19. Miami Hurricanes The Hurricanes seem ready to take the next step under coach Randy Shannon, as they're finally starting to look like the Miami teams of old. The bad news for Miami during spring practice? Quarterback Jacory Harris didn't participate while recovering from surgery to repair torn ligaments in his right thumb. The good news: Shannon is somewhat optimistic that running back Graig Cooper might be healthy enough to play this coming season after tearing the ACL in his right knee during the Champs Sports Bowl. The Hurricanes will need all the help they can get during a brutal start to the season. After opening against Florida A&M, the Canes play consecutive road games at Ohio State, Pittsburgh and Clemson.

20. Georgia Bulldogs Georgia's recipe for 2010: keep quarterback Aaron Murray healthy and play better defense. Georgia might go into the season without a proven backup quarterback if junior Logan Gray decides to transfer. Murray beat out Gray and freshman Zach Mettenberger for the starting job before Mettenberger was dismissed from the team after his arrest during spring break. Georgia figures to rely on its running game to take the pressure off Murray, and it needs to find a consistent receiver to complement A.J. Green. The defense will be more aggressive in new coordinator Todd Grantham's 3-4 scheme, but the Dawgs have to find more defensive linemen. Cornerback Vance Cuff was a pleasant surprise during spring practice, easing Grantham's concerns about the secondary. With the SEC's best punter and kicker coming back, Georgia could be a surprise depending on how quickly Murray gets comfortable at quarterback.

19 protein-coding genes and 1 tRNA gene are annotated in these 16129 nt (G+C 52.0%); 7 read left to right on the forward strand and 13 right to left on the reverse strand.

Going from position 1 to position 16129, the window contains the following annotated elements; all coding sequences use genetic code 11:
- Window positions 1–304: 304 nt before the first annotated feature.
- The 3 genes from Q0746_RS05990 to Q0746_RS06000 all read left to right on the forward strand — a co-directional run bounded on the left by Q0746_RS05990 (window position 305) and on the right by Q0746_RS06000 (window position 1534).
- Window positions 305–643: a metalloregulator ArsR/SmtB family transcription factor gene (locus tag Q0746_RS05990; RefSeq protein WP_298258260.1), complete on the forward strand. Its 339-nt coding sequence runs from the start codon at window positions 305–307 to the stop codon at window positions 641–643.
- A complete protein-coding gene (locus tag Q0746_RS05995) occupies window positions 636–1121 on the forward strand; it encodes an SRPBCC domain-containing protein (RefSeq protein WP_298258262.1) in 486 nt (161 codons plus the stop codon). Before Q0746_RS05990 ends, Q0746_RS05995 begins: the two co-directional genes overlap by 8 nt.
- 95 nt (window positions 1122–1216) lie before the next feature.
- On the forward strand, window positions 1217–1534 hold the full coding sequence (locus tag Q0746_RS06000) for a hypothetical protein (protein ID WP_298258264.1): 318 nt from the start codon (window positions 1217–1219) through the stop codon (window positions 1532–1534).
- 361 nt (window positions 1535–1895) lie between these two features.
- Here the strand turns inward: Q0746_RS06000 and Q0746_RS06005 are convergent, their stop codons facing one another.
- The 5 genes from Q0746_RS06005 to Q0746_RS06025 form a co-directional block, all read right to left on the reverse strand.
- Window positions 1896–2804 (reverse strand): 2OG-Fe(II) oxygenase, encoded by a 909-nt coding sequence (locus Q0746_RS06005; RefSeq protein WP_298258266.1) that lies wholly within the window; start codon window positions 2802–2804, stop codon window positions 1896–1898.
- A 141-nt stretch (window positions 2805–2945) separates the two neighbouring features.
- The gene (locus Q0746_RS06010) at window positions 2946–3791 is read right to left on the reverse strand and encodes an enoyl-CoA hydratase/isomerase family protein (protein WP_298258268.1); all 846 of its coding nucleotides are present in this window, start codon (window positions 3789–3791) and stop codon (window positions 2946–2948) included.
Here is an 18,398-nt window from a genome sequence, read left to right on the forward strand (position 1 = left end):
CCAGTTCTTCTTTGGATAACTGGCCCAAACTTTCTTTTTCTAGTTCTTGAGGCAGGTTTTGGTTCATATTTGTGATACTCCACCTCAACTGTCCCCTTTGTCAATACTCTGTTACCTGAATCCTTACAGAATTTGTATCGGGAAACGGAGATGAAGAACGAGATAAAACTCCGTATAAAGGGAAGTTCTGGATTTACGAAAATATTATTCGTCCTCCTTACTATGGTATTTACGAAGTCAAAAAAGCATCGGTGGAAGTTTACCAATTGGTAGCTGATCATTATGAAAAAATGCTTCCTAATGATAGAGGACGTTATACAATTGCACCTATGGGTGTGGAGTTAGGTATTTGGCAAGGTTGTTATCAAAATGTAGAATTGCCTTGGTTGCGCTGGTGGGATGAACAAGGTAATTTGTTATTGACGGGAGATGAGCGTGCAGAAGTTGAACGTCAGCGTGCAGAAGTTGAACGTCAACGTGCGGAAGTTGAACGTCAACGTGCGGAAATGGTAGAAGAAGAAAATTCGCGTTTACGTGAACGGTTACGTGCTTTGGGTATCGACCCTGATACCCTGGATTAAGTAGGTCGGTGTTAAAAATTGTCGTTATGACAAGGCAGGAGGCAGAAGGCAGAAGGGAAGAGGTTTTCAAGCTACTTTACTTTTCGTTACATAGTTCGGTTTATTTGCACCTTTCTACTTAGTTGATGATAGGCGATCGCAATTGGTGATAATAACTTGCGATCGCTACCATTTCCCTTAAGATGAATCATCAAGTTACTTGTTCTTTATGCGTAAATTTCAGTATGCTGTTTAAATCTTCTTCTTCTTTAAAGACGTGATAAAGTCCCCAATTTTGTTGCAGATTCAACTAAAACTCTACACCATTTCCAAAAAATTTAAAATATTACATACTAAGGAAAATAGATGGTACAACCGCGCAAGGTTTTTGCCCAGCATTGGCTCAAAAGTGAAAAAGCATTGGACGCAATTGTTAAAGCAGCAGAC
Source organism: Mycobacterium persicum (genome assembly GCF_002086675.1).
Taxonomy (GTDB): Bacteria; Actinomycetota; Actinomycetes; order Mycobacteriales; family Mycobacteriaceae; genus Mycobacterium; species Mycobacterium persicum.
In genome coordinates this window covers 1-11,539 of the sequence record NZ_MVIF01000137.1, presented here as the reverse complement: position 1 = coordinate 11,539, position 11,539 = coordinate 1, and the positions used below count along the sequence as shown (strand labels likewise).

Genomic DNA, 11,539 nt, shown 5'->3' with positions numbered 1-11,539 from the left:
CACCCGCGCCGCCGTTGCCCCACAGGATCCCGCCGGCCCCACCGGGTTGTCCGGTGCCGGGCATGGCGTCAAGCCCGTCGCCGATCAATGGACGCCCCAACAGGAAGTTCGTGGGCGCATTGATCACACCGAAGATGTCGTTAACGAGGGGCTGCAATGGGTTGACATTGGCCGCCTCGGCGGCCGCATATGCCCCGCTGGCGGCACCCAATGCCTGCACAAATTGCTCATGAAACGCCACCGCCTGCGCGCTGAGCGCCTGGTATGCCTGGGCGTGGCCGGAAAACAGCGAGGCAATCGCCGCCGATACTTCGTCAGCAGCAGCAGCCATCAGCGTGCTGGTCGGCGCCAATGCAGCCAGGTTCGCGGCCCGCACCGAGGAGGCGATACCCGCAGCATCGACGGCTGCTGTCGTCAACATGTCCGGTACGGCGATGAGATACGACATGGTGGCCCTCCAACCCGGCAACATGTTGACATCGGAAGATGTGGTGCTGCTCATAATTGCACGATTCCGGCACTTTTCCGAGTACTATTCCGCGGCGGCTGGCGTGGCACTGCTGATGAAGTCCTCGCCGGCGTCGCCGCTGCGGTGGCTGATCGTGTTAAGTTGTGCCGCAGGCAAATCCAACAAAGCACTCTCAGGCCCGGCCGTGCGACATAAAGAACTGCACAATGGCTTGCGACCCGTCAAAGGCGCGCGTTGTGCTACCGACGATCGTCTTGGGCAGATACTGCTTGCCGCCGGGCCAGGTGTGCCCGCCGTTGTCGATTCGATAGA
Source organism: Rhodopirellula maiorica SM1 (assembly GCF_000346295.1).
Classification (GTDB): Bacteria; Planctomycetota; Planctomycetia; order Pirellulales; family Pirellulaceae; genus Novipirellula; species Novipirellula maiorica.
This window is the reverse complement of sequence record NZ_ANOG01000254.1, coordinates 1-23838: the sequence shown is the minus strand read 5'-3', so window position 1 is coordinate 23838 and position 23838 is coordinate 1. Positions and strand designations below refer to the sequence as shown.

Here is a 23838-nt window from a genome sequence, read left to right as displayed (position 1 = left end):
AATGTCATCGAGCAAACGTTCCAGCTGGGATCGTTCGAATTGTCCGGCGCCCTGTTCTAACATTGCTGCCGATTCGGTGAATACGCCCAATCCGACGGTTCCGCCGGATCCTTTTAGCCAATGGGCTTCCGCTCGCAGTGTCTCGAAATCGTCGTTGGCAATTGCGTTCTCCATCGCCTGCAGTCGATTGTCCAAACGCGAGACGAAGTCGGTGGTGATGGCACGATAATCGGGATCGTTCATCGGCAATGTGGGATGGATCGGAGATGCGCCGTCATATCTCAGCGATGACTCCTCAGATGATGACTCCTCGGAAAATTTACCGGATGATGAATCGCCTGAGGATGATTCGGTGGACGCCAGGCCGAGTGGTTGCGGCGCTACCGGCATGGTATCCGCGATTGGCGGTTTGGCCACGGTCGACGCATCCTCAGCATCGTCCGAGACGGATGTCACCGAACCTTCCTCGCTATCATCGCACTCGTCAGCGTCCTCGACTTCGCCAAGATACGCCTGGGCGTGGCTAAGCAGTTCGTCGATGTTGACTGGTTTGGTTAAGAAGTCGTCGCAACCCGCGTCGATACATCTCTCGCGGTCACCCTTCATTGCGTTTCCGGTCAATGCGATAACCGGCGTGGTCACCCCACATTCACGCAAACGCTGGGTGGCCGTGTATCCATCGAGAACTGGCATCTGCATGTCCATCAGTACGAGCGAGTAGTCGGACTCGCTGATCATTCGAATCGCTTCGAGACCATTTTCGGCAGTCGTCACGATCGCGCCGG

21. North Carolina Tar Heels Are the Tar Heels ready to climb the ACC ladder under coach Butch Davis? North Carolina will certainly have the defense to do it, but it will have to get more out of its offensive line, running backs and quarterback T.J. Yates to make serious noise in 2010. With defensive end Robert Quinn, linebackers Quan Sturdivant and Bruce Carter and cornerback Kendric Burney coming back, the Tar Heels figure to be very stingy on defense. But UNC struggled behind a porous offensive line last season, and it struggled to score. The line was plagued by injuries during the spring, leaving it as a potential problem area heading into the fall.